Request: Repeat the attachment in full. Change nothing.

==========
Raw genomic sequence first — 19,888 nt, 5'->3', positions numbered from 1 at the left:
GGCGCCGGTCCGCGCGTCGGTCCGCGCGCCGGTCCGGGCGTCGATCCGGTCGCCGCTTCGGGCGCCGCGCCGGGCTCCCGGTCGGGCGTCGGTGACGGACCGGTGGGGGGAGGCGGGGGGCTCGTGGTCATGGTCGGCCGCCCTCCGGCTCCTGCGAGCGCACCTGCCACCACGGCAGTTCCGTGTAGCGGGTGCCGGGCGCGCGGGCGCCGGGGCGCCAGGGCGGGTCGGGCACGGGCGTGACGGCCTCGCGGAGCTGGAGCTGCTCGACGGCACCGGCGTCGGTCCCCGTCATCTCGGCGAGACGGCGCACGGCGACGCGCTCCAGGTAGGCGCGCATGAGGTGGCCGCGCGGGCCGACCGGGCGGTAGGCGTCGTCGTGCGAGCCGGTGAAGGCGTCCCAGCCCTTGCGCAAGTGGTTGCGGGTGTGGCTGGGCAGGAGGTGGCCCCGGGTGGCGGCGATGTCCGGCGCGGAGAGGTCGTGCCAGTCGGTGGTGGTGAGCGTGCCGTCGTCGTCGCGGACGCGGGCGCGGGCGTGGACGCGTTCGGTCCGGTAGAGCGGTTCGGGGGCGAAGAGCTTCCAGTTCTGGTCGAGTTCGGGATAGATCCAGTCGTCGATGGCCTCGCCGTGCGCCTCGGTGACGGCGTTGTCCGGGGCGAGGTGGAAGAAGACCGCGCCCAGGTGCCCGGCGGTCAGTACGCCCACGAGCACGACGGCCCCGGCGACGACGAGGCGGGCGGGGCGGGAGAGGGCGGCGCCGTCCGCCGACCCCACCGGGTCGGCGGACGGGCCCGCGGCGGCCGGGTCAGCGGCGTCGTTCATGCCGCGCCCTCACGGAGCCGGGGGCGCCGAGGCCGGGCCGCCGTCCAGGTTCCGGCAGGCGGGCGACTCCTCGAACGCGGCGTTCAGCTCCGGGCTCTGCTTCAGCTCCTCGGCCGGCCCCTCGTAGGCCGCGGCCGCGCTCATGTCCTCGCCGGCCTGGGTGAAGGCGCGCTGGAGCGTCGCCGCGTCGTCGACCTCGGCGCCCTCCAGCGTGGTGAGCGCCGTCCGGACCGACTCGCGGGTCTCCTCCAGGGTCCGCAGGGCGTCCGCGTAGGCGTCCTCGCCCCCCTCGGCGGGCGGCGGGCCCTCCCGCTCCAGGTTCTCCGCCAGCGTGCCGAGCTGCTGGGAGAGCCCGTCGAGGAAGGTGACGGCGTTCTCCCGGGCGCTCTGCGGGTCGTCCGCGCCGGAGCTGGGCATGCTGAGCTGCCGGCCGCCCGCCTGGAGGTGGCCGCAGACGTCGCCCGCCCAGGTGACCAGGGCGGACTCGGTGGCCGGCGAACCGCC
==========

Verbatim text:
Raw genomic sequence first — 19,888 nt, 5'->3', positions numbered from 1 at the left:
GGCGCCGGTCCGCGCGTCGGTCCGCGCGCCGGTCCGGGCGTCGATCCGGTCGCCGCTTCGGGCGCCGCGCCGGGCTCCCGGTCGGGCGTCGGTGACGGACCGGTGGGGGGAGGCGGGGGGCTCGTGGTCATGGTCGGCCGCCCTCCGGCTCCTGCGAGCGCACCTGCCACCACGGCAGTTCCGTGTAGCGGGTGCCGGGCGCGCGGGCGCCGGGGCGCCAGGGCGGGTCGGGCACGGGCGTGACGGCCTCGCGGAGCTGGAGCTGCTCGACGGCACCGGCGTCGGTCCCCGTCATCTCGGCGAGACGGCGCACGGCGACGCGCTCCAGGTAGGCGCGCATGAGGTGGCCGCGCGGGCCGACCGGGCGGTAGGCGTCGTCGTGCGAGCCGGTGAAGGCGTCCCAGCCCTTGCGCAAGTGGTTGCGGGTGTGGCTGGGCAGGAGGTGGCCCCGGGTGGCGGCGATGTCCGGCGCGGAGAGGTCGTGCCAGTCGGTGGTGGTGAGCGTGCCGTCGTCGTCGCGGACGCGGGCGCGGGCGTGGACGCGTTCGGTCCGGTAGAGCGGTTCGGGGGCGAAGAGCTTCCAGTTCTGGTCGAGTTCGGGATAGATCCAGTCGTCGATGGCCTCGCCGTGCGCCTCGGTGACGGCGTTGTCCGGGGCGAGGTGGAAGAAGACCGCGCCCAGGTGCCCGGCGGTCAGTACGCCCACGAGCACGACGGCCCCGGCGACGACGAGGCGGGCGGGGCGGGAGAGGGCGGCGCCGTCCGCCGACCCCACCGGGTCGGCGGACGGGCCCGCGGCGGCCGGGTCAGCGGCGTCGTTCATGCCGCGCCCTCACGGAGCCGGGGGCGCCGAGGCCGGGCCGCCGTCCAGGTTCCGGCAGGCGGGCGACTCCTCGAACGCGGCGTTCAGCTCCGGGCTCTGCTTCAGCTCCTCGGCCGGCCCCTCGTAGGCCGCGGCCGCGCTCATGTCCTCGCCGGCCTGGGTGAAGGCGCGCTGGAGCGTCGCCGCGTCGTCGACCTCGGCGCCCTCCAGCGTGGTGAGCGCCGTCCGGACCGACTCGCGGGTCTCCTCCAGGGTCCGCAGGGCGTCCGCGTAGGCGTCCTCGCCCCCCTCGGCGGGCGGCGGGCCCTCCCGCTCCAGGTTCTCCGCCAGCGTGCCGAGCTGCTGGGAGAGCCCGTCGAGGAAGGTGACGGCGTTCTCCCGGGCGCTCTGCGGGTCGTCCGCGCCGGAGCTGGGCATGCTGAGCTGCCGGCCGCCCGCCTGGAGGTGGCCGCAGACGTCGCCCGCCCAGGTGACCAGGGCGGACTCGGTGGCCGGCGAACCGCC